Saturday, October 24, 2015


I'm drinking a dirty chai in a cozy cafe just yards from the shore of Lake Tahoe. I just ate the best croissant of recent memory?

It's just past 7am. Yeah, you read that right.

I'm on retreat with my LEVNeers, after a whirlwind of UCD Welcome Week, and travel to Chicago and Salt Lake City. I'm not 100% sure where I am, again, yet.

It's nice to just sit here. I walked about five minutes from camp in the 37-degree morning, which was as excellent as I imagined. So fresh, cool, calm, and quiet. I woke up before the sun and headed out the door in the brightening dawn. It's been quite some time since I've had that opportunity.

I've been working hard and playing hard for several months now, and have technically been on three retreats in that time, but this is the first one that actually feels like I'm on retreat. Yes, I'm "at work" technically.

But there's a crackling fire in the grate, and sunlight peeking through pines, and quiet.

Friday, October 16, 2015


[Jesus] came so that you may have life, and have it abundantly (John 10:10).

Y'all, I live an abundant life.

I'm writing this in my notebook on a turbulent Southwest flight from Phoenix to Salt Lake City. This morning, I woke up in Chicago, the final day of our Episcopal Service Corps Program Director meeting. I woke up exhausted, given that I'd slept less than 6 hours three nights in a row...and had been talked into a tequila shot for the first time in who knows how long. It's impossible to resists following a full day of work conferencing with dinner and drinking and endless laughter with my ESC colleagues--especially when we get to visit incredible cities like Chicago!

It was so much more abundant this time, too. My first ESC PD meeting was ~3 months into my new job--a little overwhelming. I met many wonderful folks and so this time got to say "good to see you" instead of just "nice to meet you"--one of the best transitions we make as humans.

There were a few new faces this time (including my roommate, Broderick, who I already knew from the internet hahaha) and folks absent from the Philly meeting regarded me as "new" again.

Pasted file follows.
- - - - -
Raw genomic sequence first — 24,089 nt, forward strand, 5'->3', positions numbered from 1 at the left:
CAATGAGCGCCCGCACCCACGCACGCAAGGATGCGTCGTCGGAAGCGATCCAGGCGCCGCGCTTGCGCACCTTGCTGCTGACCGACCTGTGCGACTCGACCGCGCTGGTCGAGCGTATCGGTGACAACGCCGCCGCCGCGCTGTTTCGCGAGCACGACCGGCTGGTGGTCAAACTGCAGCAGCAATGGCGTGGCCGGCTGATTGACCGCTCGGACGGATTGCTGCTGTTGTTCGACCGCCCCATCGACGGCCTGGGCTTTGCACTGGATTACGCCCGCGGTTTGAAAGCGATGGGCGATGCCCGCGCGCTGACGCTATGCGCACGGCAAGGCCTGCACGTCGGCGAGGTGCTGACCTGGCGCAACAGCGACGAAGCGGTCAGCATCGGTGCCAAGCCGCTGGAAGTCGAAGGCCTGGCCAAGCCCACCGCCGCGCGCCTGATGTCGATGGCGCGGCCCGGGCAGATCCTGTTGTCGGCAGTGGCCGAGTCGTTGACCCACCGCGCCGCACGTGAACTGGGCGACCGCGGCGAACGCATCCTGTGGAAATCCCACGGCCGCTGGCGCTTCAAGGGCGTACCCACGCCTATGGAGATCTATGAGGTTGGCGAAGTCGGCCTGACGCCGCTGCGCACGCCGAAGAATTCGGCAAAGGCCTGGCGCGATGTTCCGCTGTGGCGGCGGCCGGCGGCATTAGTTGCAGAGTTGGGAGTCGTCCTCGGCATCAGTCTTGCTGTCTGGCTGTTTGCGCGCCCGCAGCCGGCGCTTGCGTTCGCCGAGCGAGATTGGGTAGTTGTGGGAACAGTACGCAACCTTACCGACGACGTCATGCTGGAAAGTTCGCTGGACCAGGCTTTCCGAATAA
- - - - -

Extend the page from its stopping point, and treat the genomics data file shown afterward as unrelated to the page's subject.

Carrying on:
Our work, too, reflects this idea of abundance. We spend our days with excellent young adults, exploring and absorbing the world around them.

They live simply, in close quarters, with a lot on their plates. We could focus on the sacrifice (autonomy, money, privacy) but choose rather to see abundance (relationships, spiritual and vocational discernment, group fun times).

I could focus on my lack of sleep, inconsistent hours, cross-country responsibilities, middle-distance relationship, and vocational exhaustion. But choose rather to see my plethora of new experiences, never-a-dull-moment opportunities, support from my partner, and continuing reformation.

Wednesday, October 7, 2015

Not Your GOP's American Jesus -- A Sermon on Matthew 11:25-30

Grace and peace from God our Creator, hope in our Redeemer Jesus the Christ, and the promised gifts of the Holy Spirit are with you, always. Amen.

When I read the words of Jesus in this week’s gospel text, I was struck. These are beautiful words, comforting words—some of the kindest words Jesus ever says. They’re so familiar to me—I’ve read this story several times, probably. And it’s likely that these kind words are printed on posters or bookmarks or other borderline-cheesy Christian swag. But don’t let that fool you—these words are not pithy or contrived.
“Come to me, all you who are weary and are carrying heavy burdens, and I will give you rest. Take my yoke upon you, and learn from me; for I am gentle and humble in heart, and you will find rest for your souls. For my yoke is easy, and my burden is light.” 
Think about the folks listening to these words—he’s talking, in this discourse, to disciples of John the Baptist, who are curious if Jesus is who John said he would be. They’re likely the definition of weary. Overworked, underpaid, undernourished, exhausted, never quite getting comfortable in their scratchy blankets and worn-through shoes. It’s either too cold or too hot, and they’ve walked so far already today. They’ve sought out this man that is going to change something. John the Baptist prophesied about a new way of being, coalescing in this man, Jesus, and they’re here to hear about what that is. 

Since y’all are just getting to know me, you may or may not be surprised to hear that the Gospel always speaks to me about contemporary American politics and culture. Now don’t you worry, none of the characters in our national drama are stand-ins for Jesus—he’s still here, speaking for himself. His words rarely actually appear in the course of an election cycle.

This week, though, his words called to mind a very American idea. Humor me, a moment: 
“Not like the brazen giant of Greek fame, with conquering limbs astride from land to land;here at our sea-washed sunset gates shall standa mighty woman with a torch, whose flameis the imprisoned lightning, and her nameMother of Exiles. From her beacon-handGlows world-wide welcome; her mild eyes commandthe air-bridged harbor that twin cities frame.